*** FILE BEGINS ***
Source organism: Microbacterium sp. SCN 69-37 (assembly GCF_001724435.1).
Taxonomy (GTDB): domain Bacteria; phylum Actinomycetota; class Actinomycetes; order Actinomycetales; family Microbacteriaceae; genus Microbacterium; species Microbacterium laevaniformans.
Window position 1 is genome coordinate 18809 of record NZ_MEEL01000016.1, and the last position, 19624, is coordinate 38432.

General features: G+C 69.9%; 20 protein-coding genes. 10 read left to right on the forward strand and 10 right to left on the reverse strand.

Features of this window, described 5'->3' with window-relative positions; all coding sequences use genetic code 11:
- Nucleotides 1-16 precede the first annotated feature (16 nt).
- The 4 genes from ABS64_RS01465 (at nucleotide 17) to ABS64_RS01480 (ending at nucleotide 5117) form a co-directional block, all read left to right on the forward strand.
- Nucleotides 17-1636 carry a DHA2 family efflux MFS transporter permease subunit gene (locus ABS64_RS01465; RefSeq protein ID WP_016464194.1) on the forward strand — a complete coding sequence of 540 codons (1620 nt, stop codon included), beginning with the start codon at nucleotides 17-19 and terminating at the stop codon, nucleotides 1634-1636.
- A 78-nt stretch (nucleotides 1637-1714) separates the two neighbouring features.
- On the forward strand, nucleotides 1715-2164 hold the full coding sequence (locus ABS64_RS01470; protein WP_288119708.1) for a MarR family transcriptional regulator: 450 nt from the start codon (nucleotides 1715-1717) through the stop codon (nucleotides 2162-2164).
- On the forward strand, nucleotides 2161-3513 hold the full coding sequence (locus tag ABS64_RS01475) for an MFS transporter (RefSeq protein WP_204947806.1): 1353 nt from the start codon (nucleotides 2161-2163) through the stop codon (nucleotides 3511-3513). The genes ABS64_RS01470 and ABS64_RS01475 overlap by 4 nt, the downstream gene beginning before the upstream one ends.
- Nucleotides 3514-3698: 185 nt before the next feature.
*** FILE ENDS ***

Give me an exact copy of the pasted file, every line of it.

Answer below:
Source organism: Microbacterium sp. SCN 69-37 (assembly GCF_001724435.1).
Taxonomy (GTDB): domain Bacteria; phylum Actinomycetota; class Actinomycetes; order Actinomycetales; family Microbacteriaceae; genus Microbacterium; species Microbacterium laevaniformans.
Window position 1 is genome coordinate 18809 of record NZ_MEEL01000016.1, and the last position, 19624, is coordinate 38432.

General features: G+C 69.9%; 20 protein-coding genes. 10 read left to right on the forward strand and 10 right to left on the reverse strand.

Features of this window, described 5'->3' with window-relative positions; all coding sequences use genetic code 11:
- Nucleotides 1-16 precede the first annotated feature (16 nt).
- The 4 genes from ABS64_RS01465 (at nucleotide 17) to ABS64_RS01480 (ending at nucleotide 5117) form a co-directional block, all read left to right on the forward strand.
- Nucleotides 17-1636 carry a DHA2 family efflux MFS transporter permease subunit gene (locus ABS64_RS01465; RefSeq protein ID WP_016464194.1) on the forward strand — a complete coding sequence of 540 codons (1620 nt, stop codon included), beginning with the start codon at nucleotides 17-19 and terminating at the stop codon, nucleotides 1634-1636.
- A 78-nt stretch (nucleotides 1637-1714) separates the two neighbouring features.
- On the forward strand, nucleotides 1715-2164 hold the full coding sequence (locus ABS64_RS01470; protein WP_288119708.1) for a MarR family transcriptional regulator: 450 nt from the start codon (nucleotides 1715-1717) through the stop codon (nucleotides 2162-2164).
- On the forward strand, nucleotides 2161-3513 hold the full coding sequence (locus tag ABS64_RS01475) for an MFS transporter (RefSeq protein WP_204947806.1): 1353 nt from the start codon (nucleotides 2161-2163) through the stop codon (nucleotides 3511-3513). The genes ABS64_RS01470 and ABS64_RS01475 overlap by 4 nt, the downstream gene beginning before the upstream one ends.
- Nucleotides 3514-3698: 185 nt before the next feature.